US first lady says President Biden is ready to run for 2024

US First Lady Jill Biden says there is “almost” nothing left to do but choose a time and place for President Joe Biden’s re-election announcement.

NAIROBI, Kenya — U.S. First Lady Jill Biden has given one of the clearest signs yet that President Joe Biden will run for a second term, told the AP news agency in an exclusive interview on Wednesday. Six that “almost” has nothing to do but figure out when and where to announce.

Although Biden has long said he intends to run for re-election, he has yet to officially announce it and he is struggling to dispel questions about whether he is too old to continue as president. system or not. Biden will be 86 years old at the end of his second term.

“How many times does he have to say it for you to believe it?” The first lady said in Nairobi, the second and final stop of her five-day tour of Africa.

She added, “He said he wasn’t done. He hasn’t finished what he started. And that’s what’s important.”

Granddaughter Naomi Biden, who was on the trip, cheered the first lady’s comments after the interview.

“Preach nana,” she said above Twitter.

Biden aides say an announcement is likely to be made in April, after the first quarter of fundraising ends, around the time President Barack Obama officially kicks off his re-election campaign .

The first lady has long been described as a key figure in Biden’s trajectory as he plans his future.

“Because I’m his wife,” she laughed.

She ignored the question of whether she had the vote to decide whether the president would run for re-election.

“Of course he would listen to me, because we are a couple,” she said. But, she later added, “he will decide for himself, trust me.”

The wide-ranging interview took place on the anniversary of Russia’s invasion of Ukraine, and Jill Biden recalled her trip to the country last May to meet the besieged country’s first lady, Olena Zelenska.

They visited a school used to help migrants fleeing the war. Jill Biden said some families hid underground for weeks before escaping.

“We thought, how long can this go on? And here we are, a year later,” she said. “And look at what the Ukrainians did. I mean, they’re very strong and resilient, and they’re fighting for their country.”

The first lady added: “We all hope that this war will end soon, because we see every day the damage, the violence, the horror on our televisions.” “And we couldn’t believe it.”

Jill Biden also spoke publicly about her skin cancer diagnosis for the first time, prompting doctors to remove multiple basal cell lesions in January.

“I thought, oh, that’s just something on my eye, you know,” she said. “But then they said, no, we think it’s basal cell.”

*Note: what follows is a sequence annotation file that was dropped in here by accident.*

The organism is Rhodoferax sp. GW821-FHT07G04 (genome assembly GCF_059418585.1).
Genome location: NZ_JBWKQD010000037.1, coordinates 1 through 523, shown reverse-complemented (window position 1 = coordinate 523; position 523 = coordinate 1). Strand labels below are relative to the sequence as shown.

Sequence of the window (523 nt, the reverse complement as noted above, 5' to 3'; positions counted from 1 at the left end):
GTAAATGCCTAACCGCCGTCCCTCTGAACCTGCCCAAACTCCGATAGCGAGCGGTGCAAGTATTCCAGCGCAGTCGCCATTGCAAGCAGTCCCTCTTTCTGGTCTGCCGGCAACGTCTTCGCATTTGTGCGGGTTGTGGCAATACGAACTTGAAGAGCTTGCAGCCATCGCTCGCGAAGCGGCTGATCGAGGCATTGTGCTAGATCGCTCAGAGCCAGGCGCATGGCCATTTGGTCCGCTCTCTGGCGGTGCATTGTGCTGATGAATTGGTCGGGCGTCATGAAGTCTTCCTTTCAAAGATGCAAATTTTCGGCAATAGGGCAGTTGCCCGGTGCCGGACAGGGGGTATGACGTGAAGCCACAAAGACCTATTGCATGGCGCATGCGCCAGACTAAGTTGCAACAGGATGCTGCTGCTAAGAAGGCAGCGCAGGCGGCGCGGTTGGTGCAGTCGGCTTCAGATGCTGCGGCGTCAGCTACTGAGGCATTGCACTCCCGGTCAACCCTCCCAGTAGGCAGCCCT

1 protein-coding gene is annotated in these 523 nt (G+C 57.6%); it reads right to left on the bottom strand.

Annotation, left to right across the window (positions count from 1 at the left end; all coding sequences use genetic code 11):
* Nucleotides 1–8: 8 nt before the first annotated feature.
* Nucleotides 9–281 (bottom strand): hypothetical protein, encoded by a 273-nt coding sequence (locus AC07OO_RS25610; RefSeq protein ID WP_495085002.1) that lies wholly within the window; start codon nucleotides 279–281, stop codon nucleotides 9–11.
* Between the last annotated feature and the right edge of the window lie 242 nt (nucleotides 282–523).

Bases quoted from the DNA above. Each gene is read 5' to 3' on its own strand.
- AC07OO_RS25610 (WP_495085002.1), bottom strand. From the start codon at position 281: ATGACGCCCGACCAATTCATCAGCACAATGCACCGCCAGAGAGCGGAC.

Then doctors examined her breasts, she said, and they said “it’s definitely basal cell.”

“So I’m lucky,” the first lady said. “Trust me, I’m so lucky they caught it, they took it out and I’m fine.”

Raising awareness about cancer screening has been the cornerstone of her advocacy efforts for years, even before her son, Beau, died of a brain tumor nearly a decade ago. She often says the three worst words people can hear are “you have cancer.”

When it was his turn to hear the doctor say so, Jill Biden said, “it was a little harder than I thought.”

Now, she says, she’s “extremely careful” about sunscreen, especially when she’s at the beach, which she describes as “one of my favorite places in the world.” “.

Jill Biden is the only first lady to continue her career alongside ceremonial duties, teaching writing and English to community college students. At the age of 71, she said she is not ready to think about retirement.

“I know that I will know when enough is enough,” she said. But not now.”

She said she left detailed lesson plans with a substitute teacher while she was traveling and that she texted students while she was traveling. She plans to return to class at 8 a.m. Tuesday, after returning home from Africa around 3 a.m. Monday.

Education has become a hotbed in American politics, especially with conservative activists and politicians trying to limit discussion of race and sex in the classroom.

“I don’t believe in book bans,” she said.

She added: “I think teachers and parents can work together and decide what children should be taught.”

In the interview, Jill Biden reflected on the legacy of former President Jimmy Carter, who recently began hospice care at home. The Carter Center, established by the former president after leaving the White House, is key to eliminating the Guinea worm parasite in African countries.

“It was the perfect example,” she said. “He is a humble man. He didn’t come out and scream, ‘Look what I did.’ He just does the job.

Jill Biden recalled Carter and his wife, Rosalynn, contacted the night before Joe Biden’s inauguration two years ago.

“They called and said congratulations,” she said. And that means a lot to me and Joe.”

She also talked about visiting the Carters at their home in Plains, Georgia, at the beginning of Biden’s presidency.

“This is not just two presidents. These are two friends,” she said. “Actually four friends who have really supported each other over the years.” US first lady says President Biden is ready to run for 2024

Edmuns DeMars

Edmund DeMarche is a USTimesPost U.S. News Reporter based in London. His focus is on U.S. politics and the environment. He has covered climate change extensively, as well as healthcare and crime. Edmund DeMarche joined USTimesPost in 2023 from the Daily Express and previously worked for Chemist and Druggist and the Jewish Chronicle. He is a graduate of Cambridge University. Languages: English. You can get in touch with me by emailing

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